Susan began her writing career at age 9, in a Michigan elementary school, when she and two friends convinced a teacher to let them produce and hand out copies of their primitive graphic novel about an elephant with a hump full of juice ("humphantajuice") that he served from his trunk to thirsty children. Obviously, Susan has the memory of an elephant, since that was over 40 years ago! (That's little Susan on the left....)
She considers poetry the fundamental building block for all writing, and likes to quote Baudelaire: "Always be a poet, even in prose." Her poetry often pops into her mind with tunes, even though Susan does not play an instrument to compose (though she is learning to play ukelele). Often her fiction works end up evolving with characters who write songs, like her!
After graduating from The University of Michigan, Susan worked as a teacher and private tutor, and later entered the world of publishing, as a magazine editor and free-lance writer/editor, in San Diego. Susan and her husband moved to New York City for a year, where she worked as an associate literary agent and manuscript editor. She opened a California office for the literary agency she worked for when she moved back to San Diego with her husband. A few years and three kids later, Susan retired from representing authors to be a full-time mother and part-time author and tutor. As her three kids grew, so did her creativity, and she published her first book, Knock on Wood, in 2000. Her eldest daughter, now a TV writer, modeled for the "Magic Sight" illustrations in the book when she was 10 years old. Those illustrations, which featured hidden images of a tree fairy, are viewable through red-lensed glasses that come with the book. Bookstores and schools invited Susan to read from her work, talk about writing, and teach writing workshops. Requests for private workshops and lessons resulted in Susan's busy other career as a teacher of writing workshops for kids from age 8 to 18 (and occasionally an adult or two).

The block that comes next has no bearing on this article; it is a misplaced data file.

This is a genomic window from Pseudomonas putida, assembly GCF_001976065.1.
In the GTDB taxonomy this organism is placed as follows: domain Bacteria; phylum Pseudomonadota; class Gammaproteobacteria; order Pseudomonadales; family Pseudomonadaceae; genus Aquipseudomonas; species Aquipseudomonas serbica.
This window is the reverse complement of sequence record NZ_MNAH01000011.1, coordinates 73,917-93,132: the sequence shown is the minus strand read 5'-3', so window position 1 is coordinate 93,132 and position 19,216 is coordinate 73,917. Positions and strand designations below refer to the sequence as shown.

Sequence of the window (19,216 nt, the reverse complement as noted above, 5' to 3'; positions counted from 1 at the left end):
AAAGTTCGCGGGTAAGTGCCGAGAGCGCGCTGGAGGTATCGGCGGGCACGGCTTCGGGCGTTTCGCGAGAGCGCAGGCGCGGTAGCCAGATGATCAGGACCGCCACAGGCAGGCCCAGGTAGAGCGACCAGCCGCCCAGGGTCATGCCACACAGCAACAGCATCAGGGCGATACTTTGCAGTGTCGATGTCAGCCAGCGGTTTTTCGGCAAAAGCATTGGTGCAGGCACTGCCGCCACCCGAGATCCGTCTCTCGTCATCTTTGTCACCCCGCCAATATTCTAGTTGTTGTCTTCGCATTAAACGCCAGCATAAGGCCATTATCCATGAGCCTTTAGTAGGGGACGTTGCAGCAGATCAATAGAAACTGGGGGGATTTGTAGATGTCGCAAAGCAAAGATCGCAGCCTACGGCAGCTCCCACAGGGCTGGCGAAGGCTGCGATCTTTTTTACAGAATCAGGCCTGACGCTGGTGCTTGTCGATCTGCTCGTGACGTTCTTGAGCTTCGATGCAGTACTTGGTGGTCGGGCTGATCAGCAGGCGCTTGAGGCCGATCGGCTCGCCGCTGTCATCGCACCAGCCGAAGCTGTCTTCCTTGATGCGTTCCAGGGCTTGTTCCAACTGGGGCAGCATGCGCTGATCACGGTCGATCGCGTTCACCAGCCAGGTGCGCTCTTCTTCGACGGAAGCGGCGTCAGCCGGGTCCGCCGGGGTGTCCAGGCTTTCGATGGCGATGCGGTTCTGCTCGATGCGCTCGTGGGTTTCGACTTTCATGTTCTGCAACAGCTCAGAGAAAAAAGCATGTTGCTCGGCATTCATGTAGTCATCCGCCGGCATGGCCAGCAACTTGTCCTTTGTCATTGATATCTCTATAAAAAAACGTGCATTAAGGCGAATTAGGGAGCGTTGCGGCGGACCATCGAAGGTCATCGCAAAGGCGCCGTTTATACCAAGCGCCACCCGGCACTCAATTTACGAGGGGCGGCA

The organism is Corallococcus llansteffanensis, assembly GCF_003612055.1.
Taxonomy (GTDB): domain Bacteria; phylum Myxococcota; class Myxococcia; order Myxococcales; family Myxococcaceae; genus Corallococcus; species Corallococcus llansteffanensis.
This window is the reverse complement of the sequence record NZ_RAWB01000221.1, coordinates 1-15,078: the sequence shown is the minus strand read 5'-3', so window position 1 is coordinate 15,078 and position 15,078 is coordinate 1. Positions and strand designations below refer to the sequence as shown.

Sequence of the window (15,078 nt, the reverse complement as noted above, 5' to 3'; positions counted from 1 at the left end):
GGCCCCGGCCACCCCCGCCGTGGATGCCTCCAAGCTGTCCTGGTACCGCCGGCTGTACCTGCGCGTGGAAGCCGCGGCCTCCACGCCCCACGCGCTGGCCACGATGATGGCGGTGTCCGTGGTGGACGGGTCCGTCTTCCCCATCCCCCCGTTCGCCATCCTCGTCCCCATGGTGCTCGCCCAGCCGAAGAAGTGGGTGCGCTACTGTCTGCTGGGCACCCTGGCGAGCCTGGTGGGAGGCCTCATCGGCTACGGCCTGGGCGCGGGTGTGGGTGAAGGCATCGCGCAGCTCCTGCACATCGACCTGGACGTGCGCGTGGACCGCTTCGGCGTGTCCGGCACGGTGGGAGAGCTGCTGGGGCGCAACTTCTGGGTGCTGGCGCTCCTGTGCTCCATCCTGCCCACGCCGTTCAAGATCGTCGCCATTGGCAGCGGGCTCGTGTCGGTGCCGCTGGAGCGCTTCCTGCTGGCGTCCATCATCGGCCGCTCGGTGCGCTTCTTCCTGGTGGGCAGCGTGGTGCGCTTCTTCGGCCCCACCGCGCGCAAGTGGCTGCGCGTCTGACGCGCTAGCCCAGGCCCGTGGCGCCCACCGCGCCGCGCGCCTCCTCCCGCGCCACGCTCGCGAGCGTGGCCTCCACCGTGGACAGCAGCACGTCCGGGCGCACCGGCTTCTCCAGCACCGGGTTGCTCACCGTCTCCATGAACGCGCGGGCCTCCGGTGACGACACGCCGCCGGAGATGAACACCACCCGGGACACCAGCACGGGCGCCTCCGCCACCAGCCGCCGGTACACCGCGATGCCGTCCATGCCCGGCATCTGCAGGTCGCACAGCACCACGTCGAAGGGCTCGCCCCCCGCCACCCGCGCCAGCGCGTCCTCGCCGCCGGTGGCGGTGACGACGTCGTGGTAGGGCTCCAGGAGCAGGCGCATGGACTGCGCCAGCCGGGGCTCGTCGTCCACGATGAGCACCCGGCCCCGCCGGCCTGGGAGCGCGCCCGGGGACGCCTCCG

Susan has established a reputation as a lively teacher who believes in sharing her passion for words. She also volunteers as an active member of her local interfaith network, creating programs and sharing her own words and music with her community. Her passion for singing and songwriting seems to find its way into all of her writings as literary soundtracks. "Dance of the Trees" (a theme song for her middle-grade novel about a girl and a tree fairy) appears on this website, in fact. Many of her poems double as song lyrics, and many of her song lyrics end up as part of fiction works-in-progress. Stay in touch and you'll see/hear them!